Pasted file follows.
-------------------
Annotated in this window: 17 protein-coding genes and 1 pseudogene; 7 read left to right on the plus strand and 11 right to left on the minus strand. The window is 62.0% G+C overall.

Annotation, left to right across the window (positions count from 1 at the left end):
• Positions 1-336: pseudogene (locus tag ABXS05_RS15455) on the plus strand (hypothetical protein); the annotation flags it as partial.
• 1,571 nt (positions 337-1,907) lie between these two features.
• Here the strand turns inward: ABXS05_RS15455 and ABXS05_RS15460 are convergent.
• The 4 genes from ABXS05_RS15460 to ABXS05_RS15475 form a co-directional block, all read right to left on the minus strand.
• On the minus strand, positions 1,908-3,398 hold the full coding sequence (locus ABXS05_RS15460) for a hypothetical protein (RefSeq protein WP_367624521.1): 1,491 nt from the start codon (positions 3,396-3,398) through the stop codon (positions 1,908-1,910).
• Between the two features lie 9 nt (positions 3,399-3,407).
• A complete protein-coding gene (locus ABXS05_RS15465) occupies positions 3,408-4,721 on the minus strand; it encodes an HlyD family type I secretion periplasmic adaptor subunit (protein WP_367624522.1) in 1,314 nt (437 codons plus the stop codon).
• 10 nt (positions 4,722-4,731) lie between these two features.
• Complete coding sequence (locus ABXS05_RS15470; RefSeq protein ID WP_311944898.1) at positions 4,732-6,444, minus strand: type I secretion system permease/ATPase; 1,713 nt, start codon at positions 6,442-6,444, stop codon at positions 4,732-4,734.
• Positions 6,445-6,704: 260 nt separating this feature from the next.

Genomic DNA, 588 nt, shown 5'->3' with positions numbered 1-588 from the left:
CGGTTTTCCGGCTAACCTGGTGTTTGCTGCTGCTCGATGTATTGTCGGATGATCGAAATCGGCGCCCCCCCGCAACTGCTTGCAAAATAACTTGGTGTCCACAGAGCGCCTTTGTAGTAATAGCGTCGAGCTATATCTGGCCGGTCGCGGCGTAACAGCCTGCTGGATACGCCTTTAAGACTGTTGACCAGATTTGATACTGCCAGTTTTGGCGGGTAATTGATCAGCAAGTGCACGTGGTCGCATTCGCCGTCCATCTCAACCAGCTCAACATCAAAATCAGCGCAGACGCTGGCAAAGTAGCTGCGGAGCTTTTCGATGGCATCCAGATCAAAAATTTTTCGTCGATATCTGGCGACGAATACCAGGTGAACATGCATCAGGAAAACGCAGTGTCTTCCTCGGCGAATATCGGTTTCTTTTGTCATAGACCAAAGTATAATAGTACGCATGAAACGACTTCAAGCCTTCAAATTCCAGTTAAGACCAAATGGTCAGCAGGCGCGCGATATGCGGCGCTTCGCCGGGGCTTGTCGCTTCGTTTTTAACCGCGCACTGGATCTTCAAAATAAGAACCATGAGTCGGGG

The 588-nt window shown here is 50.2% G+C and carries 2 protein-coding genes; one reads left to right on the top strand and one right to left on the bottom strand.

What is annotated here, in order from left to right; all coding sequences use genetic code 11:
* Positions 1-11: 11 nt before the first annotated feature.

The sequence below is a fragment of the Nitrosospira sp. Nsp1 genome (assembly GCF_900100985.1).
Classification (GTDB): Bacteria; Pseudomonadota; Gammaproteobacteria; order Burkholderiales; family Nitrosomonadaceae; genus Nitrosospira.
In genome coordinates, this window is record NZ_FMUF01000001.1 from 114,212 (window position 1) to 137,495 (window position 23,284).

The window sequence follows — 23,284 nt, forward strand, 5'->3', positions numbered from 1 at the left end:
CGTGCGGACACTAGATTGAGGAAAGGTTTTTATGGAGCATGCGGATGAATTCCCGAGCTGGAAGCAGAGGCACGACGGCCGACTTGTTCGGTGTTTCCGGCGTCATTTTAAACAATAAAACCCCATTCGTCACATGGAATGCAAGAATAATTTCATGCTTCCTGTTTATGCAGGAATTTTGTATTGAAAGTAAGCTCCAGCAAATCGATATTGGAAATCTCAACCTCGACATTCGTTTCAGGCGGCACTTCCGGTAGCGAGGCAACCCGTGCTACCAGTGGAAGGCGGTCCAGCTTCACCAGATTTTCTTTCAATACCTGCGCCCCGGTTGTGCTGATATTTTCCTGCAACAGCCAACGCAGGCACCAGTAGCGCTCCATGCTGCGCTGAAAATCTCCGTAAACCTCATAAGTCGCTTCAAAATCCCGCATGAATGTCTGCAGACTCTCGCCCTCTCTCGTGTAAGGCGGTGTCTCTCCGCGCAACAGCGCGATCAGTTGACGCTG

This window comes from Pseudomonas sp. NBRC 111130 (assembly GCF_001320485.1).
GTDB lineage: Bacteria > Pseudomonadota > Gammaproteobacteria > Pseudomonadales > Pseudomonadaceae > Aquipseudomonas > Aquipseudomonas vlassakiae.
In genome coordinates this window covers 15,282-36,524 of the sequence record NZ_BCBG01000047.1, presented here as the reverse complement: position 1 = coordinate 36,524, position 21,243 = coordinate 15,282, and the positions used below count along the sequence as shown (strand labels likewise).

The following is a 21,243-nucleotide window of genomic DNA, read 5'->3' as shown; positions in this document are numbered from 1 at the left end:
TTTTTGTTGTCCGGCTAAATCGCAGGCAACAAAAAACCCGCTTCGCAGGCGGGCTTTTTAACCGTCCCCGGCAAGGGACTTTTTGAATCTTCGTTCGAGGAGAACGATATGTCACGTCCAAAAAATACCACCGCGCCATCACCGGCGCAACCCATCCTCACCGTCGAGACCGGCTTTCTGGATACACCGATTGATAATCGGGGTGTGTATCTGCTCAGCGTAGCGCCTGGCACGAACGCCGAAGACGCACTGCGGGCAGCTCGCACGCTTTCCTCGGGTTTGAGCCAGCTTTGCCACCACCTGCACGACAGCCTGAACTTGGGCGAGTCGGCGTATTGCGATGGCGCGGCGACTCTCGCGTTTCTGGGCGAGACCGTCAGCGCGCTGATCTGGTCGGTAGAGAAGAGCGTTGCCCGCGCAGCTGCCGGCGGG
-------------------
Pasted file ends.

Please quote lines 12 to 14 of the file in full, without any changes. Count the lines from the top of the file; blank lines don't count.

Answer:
• Positions 6,445-6,704: 260 nt separating this feature from the next.

Genomic DNA, 588 nt, shown 5'->3' with positions numbered 1-588 from the left:
CGGTTTTCCGGCTAACCTGGTGTTTGCTGCTGCTCGATGTATTGTCGGATGATCGAAATCGGCGCCCCCCCGCAACTGCTTGCAAAATAACTTGGTGTCCACAGAGCGCCTTTGTAGTAATAGCGTCGAGCTATATCTGGCCGGTCGCGGCGTAACAGCCTGCTGGATACGCCTTTAAGACTGTTGACCAGATTTGATACTGCCAGTTTTGGCGGGTAATTGATCAGCAAGTGCACGTGGTCGCATTCGCCGTCCATCTCAACCAGCTCAACATCAAAATCAGCGCAGACGCTGGCAAAGTAGCTGCGGAGCTTTTCGATGGCATCCAGATCAAAAATTTTTCGTCGATATCTGGCGACGAATACCAGGTGAACATGCATCAGGAAAACGCAGTGTCTTCCTCGGCGAATATCGGTTTCTTTTGTCATAGACCAAAGTATAATAGTACGCATGAAACGACTTCAAGCCTTCAAATTCCAGTTAAGACCAAATGGTCAGCAGGCGCGCGATATGCGGCGCTTCGCCGGGGCTTGTCGCTTCGTTTTTAACCGCGCACTGGATCTTCAAAATAAGAACCATGAGTCGGGG